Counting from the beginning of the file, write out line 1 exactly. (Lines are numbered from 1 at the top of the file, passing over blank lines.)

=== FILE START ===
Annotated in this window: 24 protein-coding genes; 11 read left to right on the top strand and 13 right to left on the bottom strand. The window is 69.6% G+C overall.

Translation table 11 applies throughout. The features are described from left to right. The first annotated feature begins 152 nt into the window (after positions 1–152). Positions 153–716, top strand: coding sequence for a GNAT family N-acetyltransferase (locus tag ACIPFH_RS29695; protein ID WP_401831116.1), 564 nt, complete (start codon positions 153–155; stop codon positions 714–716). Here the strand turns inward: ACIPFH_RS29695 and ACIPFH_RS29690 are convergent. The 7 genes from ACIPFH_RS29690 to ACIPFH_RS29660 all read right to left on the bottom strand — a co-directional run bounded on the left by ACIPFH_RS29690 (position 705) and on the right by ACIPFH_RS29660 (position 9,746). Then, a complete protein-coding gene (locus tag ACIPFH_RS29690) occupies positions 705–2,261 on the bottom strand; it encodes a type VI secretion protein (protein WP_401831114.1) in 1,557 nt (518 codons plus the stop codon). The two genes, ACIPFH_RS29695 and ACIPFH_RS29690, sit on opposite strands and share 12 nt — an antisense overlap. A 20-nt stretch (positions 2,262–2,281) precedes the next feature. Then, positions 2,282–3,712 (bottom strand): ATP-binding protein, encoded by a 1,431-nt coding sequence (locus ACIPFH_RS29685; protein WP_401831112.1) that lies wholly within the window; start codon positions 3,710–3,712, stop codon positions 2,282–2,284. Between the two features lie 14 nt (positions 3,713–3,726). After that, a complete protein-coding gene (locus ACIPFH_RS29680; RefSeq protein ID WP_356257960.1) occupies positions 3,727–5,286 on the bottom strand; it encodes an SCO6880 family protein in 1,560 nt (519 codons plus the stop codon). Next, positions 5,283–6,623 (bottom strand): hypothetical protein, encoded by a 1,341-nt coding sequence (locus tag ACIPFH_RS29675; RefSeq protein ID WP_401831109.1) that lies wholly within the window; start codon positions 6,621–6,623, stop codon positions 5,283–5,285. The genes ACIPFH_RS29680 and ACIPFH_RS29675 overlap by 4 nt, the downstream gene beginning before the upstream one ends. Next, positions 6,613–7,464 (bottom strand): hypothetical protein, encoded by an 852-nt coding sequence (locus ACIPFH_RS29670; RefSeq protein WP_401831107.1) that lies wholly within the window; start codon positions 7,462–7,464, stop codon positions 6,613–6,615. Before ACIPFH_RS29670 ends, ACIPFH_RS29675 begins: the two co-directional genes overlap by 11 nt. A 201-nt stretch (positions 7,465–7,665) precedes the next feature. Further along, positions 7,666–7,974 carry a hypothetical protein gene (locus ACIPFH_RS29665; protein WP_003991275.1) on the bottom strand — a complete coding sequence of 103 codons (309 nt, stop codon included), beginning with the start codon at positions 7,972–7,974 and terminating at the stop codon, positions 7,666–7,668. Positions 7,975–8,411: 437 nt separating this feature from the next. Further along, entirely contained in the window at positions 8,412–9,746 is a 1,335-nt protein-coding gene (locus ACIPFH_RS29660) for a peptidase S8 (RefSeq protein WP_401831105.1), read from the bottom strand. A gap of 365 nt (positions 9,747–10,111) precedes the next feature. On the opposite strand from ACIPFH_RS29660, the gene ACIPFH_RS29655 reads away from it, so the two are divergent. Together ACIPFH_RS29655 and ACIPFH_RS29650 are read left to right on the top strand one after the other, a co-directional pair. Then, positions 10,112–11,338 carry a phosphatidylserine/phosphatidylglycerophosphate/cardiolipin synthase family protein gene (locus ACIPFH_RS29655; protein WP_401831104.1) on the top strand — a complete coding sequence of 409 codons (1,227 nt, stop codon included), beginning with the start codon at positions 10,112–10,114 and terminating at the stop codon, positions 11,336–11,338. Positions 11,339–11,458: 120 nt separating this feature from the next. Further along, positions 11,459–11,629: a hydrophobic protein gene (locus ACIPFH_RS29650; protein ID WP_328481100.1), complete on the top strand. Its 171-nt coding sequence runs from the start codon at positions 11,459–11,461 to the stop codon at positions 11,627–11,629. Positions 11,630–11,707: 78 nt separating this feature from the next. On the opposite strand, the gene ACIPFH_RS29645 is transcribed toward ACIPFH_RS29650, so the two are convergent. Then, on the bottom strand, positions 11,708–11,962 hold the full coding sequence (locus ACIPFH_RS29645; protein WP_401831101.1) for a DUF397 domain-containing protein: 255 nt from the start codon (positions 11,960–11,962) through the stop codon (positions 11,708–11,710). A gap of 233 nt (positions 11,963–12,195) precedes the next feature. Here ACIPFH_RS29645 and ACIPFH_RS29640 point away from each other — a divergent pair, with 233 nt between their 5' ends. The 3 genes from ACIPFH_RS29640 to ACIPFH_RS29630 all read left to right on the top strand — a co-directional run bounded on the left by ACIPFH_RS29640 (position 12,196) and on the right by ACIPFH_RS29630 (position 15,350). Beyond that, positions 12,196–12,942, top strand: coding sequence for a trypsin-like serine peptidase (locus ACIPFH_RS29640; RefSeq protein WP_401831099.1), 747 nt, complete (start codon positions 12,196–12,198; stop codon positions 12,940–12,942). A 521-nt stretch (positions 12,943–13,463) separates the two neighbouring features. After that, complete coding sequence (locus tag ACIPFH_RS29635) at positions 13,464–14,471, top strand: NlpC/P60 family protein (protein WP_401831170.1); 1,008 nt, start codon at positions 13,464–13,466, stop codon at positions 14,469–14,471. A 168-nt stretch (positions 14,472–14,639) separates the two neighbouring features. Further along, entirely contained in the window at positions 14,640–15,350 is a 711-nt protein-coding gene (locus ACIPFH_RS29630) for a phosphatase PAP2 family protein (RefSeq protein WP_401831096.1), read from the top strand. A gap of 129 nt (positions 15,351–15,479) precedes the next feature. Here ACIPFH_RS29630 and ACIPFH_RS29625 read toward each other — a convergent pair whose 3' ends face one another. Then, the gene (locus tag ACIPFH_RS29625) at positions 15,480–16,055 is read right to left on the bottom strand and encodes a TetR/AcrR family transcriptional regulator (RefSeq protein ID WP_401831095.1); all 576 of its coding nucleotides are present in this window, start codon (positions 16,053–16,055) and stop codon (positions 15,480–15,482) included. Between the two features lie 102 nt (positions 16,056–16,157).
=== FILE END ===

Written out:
Annotated in this window: 24 protein-coding genes; 11 read left to right on the top strand and 13 right to left on the bottom strand. The window is 69.6% G+C overall.